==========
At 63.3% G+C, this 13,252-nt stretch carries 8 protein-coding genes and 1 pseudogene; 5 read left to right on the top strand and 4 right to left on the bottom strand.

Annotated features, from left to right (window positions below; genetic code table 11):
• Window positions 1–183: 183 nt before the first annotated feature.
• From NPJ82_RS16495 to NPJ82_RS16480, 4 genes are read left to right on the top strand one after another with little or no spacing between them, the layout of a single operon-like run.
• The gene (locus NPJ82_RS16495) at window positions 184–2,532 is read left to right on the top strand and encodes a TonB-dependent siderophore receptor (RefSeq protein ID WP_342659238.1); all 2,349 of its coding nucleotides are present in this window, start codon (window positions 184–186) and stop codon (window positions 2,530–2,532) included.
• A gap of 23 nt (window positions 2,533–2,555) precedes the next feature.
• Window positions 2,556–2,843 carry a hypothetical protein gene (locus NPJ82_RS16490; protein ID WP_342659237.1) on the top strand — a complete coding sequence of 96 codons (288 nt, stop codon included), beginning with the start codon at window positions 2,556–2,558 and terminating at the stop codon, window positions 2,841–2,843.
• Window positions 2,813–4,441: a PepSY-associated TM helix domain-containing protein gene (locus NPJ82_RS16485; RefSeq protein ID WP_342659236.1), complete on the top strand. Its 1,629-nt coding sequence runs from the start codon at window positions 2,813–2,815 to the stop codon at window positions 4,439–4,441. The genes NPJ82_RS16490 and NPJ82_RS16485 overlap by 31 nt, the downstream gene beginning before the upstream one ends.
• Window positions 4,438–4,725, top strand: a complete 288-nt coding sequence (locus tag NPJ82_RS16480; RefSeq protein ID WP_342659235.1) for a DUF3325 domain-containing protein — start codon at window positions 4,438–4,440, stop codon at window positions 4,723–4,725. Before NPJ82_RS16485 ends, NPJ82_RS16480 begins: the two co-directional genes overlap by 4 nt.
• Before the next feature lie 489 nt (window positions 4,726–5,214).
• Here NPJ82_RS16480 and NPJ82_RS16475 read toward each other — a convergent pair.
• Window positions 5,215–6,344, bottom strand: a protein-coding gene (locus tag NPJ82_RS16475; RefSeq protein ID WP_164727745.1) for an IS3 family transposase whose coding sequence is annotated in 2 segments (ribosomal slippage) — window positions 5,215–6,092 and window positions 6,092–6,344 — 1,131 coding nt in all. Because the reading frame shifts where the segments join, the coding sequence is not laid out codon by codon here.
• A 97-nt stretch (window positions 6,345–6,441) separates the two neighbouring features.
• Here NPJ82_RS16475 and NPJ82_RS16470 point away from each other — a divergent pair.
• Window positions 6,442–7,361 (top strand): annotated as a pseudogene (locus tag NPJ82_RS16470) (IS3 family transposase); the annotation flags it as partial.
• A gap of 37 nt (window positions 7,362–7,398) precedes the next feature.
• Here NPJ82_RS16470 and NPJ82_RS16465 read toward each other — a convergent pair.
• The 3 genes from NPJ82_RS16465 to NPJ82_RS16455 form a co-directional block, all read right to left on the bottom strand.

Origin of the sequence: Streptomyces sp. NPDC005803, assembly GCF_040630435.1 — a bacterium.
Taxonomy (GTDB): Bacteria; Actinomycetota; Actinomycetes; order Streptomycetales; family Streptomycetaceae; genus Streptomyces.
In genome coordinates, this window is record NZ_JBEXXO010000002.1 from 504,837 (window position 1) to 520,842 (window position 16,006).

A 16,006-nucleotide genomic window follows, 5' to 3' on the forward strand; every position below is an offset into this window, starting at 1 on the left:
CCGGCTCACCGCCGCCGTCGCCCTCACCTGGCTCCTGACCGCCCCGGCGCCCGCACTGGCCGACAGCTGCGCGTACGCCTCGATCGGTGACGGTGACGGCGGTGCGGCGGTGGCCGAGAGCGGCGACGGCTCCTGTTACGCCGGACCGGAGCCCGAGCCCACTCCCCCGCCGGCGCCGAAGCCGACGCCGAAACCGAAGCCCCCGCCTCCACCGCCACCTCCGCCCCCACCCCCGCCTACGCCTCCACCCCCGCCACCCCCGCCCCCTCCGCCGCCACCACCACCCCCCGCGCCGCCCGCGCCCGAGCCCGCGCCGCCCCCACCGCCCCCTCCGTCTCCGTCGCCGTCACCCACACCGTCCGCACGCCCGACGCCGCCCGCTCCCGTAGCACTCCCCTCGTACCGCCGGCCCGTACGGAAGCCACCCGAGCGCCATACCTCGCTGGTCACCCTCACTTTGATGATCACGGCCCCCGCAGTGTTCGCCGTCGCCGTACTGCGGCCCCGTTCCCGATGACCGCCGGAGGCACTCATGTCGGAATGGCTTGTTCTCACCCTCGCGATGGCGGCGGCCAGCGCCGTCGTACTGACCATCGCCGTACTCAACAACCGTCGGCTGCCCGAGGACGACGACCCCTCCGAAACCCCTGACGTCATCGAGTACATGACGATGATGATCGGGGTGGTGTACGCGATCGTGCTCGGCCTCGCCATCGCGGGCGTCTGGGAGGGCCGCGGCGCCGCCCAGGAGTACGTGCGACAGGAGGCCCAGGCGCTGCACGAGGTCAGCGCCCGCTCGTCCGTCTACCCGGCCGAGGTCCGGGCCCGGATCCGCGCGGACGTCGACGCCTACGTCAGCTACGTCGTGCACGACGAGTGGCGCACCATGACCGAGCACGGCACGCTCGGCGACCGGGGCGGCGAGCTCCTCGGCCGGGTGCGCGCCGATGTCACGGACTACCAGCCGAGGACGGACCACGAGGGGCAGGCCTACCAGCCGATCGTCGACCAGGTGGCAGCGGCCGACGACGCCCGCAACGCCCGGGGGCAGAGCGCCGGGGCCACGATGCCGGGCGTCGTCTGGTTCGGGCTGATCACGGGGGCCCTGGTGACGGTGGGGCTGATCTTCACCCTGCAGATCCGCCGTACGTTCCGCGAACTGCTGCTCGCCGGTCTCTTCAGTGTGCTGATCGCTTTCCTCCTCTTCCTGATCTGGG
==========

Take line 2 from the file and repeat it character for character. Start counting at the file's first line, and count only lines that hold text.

Annotated features, from left to right (window positions below; genetic code table 11):